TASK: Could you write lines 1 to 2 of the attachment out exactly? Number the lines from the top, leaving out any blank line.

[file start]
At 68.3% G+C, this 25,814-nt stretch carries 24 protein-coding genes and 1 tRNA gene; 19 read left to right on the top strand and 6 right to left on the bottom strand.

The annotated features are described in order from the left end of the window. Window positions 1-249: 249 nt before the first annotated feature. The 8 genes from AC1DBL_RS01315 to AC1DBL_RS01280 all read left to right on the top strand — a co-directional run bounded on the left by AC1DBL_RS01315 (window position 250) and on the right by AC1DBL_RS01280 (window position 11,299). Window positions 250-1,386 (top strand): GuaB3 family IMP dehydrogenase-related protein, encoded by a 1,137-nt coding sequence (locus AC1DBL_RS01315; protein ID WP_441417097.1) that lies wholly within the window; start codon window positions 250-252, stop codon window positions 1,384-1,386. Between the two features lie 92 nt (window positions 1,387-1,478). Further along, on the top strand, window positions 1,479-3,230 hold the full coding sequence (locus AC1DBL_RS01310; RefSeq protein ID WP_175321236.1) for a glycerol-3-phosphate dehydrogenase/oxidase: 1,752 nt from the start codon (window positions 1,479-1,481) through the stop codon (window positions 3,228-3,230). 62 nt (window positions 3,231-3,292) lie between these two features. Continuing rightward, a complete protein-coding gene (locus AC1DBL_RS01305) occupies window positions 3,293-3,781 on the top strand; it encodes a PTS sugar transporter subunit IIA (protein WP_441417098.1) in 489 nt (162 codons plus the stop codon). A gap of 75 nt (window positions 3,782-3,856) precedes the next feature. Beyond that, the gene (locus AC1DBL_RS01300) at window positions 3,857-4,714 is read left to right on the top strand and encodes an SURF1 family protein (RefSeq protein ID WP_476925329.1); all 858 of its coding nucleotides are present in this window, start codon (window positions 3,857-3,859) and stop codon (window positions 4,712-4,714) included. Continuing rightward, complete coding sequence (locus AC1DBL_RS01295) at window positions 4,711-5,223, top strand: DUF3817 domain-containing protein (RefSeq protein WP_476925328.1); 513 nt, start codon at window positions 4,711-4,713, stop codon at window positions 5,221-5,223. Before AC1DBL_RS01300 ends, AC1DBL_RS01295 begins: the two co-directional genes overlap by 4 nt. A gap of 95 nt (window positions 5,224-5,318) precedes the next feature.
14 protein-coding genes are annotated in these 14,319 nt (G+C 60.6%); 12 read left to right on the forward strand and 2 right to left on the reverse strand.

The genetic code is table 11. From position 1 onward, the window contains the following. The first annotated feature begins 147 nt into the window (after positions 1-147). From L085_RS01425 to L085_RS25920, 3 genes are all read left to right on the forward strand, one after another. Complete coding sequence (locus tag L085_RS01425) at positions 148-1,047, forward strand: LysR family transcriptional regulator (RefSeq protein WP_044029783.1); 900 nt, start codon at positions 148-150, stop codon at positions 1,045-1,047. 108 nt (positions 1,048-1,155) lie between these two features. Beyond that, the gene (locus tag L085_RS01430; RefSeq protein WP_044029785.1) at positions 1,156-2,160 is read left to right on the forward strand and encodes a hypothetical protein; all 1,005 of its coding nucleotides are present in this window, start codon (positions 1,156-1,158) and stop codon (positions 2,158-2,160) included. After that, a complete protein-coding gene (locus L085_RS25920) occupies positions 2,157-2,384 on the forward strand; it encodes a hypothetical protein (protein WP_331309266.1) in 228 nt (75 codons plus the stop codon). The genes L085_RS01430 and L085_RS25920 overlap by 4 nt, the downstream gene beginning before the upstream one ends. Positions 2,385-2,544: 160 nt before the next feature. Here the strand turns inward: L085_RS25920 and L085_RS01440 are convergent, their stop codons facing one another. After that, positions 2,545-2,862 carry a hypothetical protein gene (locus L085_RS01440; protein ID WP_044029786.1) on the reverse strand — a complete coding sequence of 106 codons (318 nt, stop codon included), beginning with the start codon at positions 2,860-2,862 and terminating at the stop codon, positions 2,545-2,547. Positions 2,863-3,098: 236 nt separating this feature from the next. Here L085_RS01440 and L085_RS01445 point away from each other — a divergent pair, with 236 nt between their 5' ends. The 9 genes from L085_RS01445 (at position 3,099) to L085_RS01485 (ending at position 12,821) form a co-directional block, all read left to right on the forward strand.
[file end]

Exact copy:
At 68.3% G+C, this 25,814-nt stretch carries 24 protein-coding genes and 1 tRNA gene; 19 read left to right on the top strand and 6 right to left on the bottom strand.

The annotated features are described in order from the left end of the window. Window positions 1-249: 249 nt before the first annotated feature. The 8 genes from AC1DBL_RS01315 to AC1DBL_RS01280 all read left to right on the top strand — a co-directional run bounded on the left by AC1DBL_RS01315 (window position 250) and on the right by AC1DBL_RS01280 (window position 11,299). Window positions 250-1,386 (top strand): GuaB3 family IMP dehydrogenase-related protein, encoded by a 1,137-nt coding sequence (locus AC1DBL_RS01315; protein ID WP_441417097.1) that lies wholly within the window; start codon window positions 250-252, stop codon window positions 1,384-1,386. Between the two features lie 92 nt (window positions 1,387-1,478). Further along, on the top strand, window positions 1,479-3,230 hold the full coding sequence (locus AC1DBL_RS01310; RefSeq protein ID WP_175321236.1) for a glycerol-3-phosphate dehydrogenase/oxidase: 1,752 nt from the start codon (window positions 1,479-1,481) through the stop codon (window positions 3,228-3,230). 62 nt (window positions 3,231-3,292) lie between these two features. Continuing rightward, a complete protein-coding gene (locus AC1DBL_RS01305) occupies window positions 3,293-3,781 on the top strand; it encodes a PTS sugar transporter subunit IIA (protein WP_441417098.1) in 489 nt (162 codons plus the stop codon). A gap of 75 nt (window positions 3,782-3,856) precedes the next feature. Beyond that, the gene (locus AC1DBL_RS01300) at window positions 3,857-4,714 is read left to right on the top strand and encodes an SURF1 family protein (RefSeq protein ID WP_476925329.1); all 858 of its coding nucleotides are present in this window, start codon (window positions 3,857-3,859) and stop codon (window positions 4,712-4,714) included. Continuing rightward, complete coding sequence (locus AC1DBL_RS01295) at window positions 4,711-5,223, top strand: DUF3817 domain-containing protein (RefSeq protein WP_476925328.1); 513 nt, start codon at window positions 4,711-4,713, stop codon at window positions 5,221-5,223. Before AC1DBL_RS01300 ends, AC1DBL_RS01295 begins: the two co-directional genes overlap by 4 nt. A gap of 95 nt (window positions 5,224-5,318) precedes the next feature.